Senator WATSON. What do they say?
The Associated Press and our own Washington correspondent can be depended on to keep our readers informed as to the actual developments in this proposed legislation, which is as far as our news columns can properly go. As for giving our indorsement to these home loan discount banks, we have already indicated our opposition to this part of the President's six point program for the relief of the financial situation.
Since Mr. Hoover called his home building and home ownership conference two months ago the Reconstruction Finance Corporation act has been passed, and those institutions that have been accustomed to help finance home building projects may shortly be expected to be in a position to resume their usual functions in this regard. When banks no longer feel required to maintain an abnormal state of liquidity and when insurance companies no longer have to pay out most of their premium receipts in loans to policyholders, any stringency now existing with respect to proper mortgage loans will be relieved.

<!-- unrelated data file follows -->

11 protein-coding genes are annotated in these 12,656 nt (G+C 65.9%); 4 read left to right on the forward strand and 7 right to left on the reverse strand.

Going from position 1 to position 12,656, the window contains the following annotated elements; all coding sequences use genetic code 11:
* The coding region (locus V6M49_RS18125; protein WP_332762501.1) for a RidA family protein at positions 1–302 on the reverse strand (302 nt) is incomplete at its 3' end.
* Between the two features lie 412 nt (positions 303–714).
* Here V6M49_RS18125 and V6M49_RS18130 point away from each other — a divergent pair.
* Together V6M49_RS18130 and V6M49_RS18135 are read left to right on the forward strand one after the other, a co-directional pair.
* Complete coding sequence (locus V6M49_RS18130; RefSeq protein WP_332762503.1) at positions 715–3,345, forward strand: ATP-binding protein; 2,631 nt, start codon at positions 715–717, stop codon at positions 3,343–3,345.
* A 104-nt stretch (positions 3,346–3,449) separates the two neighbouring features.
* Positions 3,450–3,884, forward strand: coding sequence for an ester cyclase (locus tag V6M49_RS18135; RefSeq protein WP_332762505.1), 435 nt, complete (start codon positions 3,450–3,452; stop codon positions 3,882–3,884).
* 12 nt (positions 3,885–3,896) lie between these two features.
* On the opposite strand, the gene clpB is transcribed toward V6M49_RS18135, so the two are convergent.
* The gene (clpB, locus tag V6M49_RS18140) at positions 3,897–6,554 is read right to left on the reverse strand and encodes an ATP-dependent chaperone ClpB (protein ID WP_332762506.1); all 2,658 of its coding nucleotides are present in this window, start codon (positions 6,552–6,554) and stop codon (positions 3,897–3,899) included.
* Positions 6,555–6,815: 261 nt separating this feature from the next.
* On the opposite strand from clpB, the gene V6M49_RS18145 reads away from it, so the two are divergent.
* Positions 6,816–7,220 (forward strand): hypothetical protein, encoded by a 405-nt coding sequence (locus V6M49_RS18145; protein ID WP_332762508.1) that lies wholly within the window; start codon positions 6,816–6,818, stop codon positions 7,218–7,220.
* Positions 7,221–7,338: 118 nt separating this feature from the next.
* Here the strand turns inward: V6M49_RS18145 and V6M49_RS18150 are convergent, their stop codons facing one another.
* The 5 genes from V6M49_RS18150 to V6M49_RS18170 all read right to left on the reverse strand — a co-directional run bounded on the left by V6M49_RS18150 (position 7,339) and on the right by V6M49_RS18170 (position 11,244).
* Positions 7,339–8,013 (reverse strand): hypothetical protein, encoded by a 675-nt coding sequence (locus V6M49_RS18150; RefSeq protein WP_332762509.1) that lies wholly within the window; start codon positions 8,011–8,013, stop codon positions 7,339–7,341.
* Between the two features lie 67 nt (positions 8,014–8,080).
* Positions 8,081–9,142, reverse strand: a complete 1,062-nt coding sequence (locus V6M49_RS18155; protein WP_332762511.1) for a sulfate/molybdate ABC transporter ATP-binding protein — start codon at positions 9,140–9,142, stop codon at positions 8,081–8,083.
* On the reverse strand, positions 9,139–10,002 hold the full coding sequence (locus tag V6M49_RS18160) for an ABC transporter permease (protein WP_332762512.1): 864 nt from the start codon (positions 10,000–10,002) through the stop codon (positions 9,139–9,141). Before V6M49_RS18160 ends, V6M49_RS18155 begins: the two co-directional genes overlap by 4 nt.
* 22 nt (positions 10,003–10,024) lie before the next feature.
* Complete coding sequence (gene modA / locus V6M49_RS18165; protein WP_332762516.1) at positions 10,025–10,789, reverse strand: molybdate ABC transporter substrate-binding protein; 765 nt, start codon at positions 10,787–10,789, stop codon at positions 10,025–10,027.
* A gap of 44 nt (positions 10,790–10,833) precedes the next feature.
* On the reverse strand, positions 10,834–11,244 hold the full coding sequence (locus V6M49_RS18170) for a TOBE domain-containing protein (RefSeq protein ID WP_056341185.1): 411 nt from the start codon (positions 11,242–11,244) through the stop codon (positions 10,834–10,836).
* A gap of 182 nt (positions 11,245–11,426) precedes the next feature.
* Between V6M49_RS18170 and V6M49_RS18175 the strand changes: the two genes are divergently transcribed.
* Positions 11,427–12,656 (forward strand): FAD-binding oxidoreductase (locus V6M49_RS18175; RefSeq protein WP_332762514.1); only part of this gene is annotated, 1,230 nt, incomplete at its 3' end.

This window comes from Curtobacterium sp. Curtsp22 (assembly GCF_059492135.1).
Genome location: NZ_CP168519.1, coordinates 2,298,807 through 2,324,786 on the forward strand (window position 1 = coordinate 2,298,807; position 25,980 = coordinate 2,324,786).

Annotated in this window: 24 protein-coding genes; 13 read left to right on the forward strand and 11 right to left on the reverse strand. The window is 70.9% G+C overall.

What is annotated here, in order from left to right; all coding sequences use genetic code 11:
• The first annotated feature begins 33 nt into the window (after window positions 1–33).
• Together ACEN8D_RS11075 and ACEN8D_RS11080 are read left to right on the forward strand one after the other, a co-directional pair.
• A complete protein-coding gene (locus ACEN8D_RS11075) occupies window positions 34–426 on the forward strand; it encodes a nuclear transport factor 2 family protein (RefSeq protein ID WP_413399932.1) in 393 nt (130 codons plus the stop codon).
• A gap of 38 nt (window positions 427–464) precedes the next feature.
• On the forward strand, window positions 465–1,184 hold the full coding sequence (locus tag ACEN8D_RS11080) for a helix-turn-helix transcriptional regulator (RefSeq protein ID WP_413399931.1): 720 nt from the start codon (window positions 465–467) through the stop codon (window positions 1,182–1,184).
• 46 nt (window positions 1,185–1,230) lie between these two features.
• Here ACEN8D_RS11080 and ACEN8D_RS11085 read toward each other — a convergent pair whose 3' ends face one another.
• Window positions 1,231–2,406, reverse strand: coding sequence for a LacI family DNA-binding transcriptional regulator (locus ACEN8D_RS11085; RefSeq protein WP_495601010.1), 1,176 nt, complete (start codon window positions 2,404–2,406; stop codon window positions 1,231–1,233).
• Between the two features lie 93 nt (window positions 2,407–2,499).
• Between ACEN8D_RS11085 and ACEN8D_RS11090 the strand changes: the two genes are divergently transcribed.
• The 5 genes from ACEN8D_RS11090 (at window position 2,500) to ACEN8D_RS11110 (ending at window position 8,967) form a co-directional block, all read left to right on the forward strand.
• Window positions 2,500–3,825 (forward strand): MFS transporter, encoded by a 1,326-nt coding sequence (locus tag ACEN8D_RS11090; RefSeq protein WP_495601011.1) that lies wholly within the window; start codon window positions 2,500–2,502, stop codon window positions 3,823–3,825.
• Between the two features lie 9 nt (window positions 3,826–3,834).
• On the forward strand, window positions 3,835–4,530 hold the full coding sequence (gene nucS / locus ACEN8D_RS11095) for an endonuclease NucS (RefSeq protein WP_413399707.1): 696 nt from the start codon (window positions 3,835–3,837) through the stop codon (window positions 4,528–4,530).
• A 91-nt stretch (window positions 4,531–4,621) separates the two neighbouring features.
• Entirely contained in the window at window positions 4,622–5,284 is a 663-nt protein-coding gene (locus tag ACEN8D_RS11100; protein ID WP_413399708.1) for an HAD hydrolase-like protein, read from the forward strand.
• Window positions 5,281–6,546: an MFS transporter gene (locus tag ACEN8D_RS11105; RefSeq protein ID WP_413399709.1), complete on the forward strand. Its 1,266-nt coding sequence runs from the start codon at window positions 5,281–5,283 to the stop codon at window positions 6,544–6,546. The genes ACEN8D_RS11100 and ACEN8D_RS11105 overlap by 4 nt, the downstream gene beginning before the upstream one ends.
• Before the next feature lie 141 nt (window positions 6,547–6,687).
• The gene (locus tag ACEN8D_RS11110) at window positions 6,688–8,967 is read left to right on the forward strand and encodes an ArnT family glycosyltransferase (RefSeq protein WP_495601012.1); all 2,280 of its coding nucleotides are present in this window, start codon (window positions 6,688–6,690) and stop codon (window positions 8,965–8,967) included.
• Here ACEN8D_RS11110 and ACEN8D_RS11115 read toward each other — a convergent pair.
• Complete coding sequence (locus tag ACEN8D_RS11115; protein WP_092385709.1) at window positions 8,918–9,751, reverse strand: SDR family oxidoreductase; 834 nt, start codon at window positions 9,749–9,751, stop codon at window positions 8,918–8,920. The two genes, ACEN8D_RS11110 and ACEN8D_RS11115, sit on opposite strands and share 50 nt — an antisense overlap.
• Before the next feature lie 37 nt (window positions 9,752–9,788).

Present agencies, including cooperative banks and building and loan associations, are able to meet the legitimate and proper needs of those who find themselves in a position to build a home. Additional credit facilities are not required for the accommodation of those who have any real business to become home owners in advance of the proper time. The great problem in most communities is to find occupants for homes already built. No housing shortage exists. If mortgages on homes are being foreclosed it is because those holding title to the property have been unable to meet their obligations, and this